Section: Research Program

Image modeling

The key issue that arises in modeling the high-resolution image data generated in AYIN's applications, is how to include large-scale spatial, temporal, and spectral dependencies. AYIN investigates approaches to the construction of image models including such dependencies. A central question in the use of such models is how to deal with the large data volumes arising both from the large size of the images involved, and the existence of large image collections. Fortunately, high dimensionality typically implies data redundancy, and so AYIN investigates methods for reducing the dimensionality of the data and describing the spatial, temporal, and spectral dependencies in ways that allow efficient data processing.

Markov random fields with long-range and higher-order interactions

One way to achieve large-scale dependencies is via explicit long-range interactions. MRFs with long-range interactions are also used in AYIN to model geometric spatial and temporal structure, and the techniques and algorithms developed there will also be applied to image modeling. In modeling image structures, however, other important properties, such as control of the relative phase of Fourier components, and spontaneous symmetry breaking, may also be required. These properties can only be achieved by higher-order interactions. These require specific techniques and algorithms, which are developed in parallel with the models.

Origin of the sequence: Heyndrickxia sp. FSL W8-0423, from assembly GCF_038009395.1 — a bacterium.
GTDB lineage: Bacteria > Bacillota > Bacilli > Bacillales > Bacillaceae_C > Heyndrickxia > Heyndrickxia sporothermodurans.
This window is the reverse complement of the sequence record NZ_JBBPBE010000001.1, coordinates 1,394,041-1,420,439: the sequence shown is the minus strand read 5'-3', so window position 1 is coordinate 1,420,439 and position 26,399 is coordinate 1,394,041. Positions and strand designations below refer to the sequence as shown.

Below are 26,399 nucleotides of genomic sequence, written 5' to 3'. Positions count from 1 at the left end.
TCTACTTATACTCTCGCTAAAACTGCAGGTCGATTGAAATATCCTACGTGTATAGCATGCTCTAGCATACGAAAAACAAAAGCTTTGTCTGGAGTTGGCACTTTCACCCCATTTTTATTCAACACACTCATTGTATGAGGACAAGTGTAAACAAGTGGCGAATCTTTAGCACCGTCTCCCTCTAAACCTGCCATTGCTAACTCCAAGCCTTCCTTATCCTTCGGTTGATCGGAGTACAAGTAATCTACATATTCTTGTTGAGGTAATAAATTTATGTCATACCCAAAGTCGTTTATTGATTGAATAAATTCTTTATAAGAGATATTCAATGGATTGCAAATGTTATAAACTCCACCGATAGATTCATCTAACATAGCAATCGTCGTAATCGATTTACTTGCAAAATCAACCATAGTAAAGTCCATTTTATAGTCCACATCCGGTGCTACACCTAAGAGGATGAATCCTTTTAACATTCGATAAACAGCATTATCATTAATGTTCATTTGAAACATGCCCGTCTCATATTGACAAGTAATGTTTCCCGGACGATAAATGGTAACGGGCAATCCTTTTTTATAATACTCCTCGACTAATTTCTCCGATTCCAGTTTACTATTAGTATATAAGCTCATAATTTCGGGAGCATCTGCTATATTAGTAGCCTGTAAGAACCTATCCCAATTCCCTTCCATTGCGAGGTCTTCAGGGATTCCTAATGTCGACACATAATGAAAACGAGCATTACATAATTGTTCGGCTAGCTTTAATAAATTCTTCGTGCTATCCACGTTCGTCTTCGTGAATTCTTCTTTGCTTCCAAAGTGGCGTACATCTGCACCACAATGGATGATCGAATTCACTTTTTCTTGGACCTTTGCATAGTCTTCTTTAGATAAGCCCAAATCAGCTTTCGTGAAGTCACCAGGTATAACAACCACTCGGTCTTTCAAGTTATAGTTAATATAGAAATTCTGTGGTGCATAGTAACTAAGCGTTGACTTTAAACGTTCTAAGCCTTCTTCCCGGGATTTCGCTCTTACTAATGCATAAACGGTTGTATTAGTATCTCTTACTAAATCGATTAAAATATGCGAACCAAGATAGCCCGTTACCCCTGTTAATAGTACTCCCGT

Hierarchical models

Another way to achieve long-range dependencies is via shorter range interactions in a hierarchical structure. AYIN works on the development of models defined as a set of hierarchical image partitions represented by a binary forest structure. Key sub-problems include the development of multi-feature models of image regions as an ensemble of spectral, texture, geometrical, and classification features, where we search to optimize the ratio between discrimination capacity of the feature space and dimensionality of this space; and the development of similarity criteria between image regions, which would compute distances between regions in the designed feature space and would be data-driven and scale-independent. One way to proceed in the latter case consists in developing a composite kernel method, which would seek to project multi-feature data into a new space, where regions from different thematic categories become linearly or almost linearly separable. This involves developing kernel functions as a combination of basis kernels, and estimating kernel-based support vector machine parameters.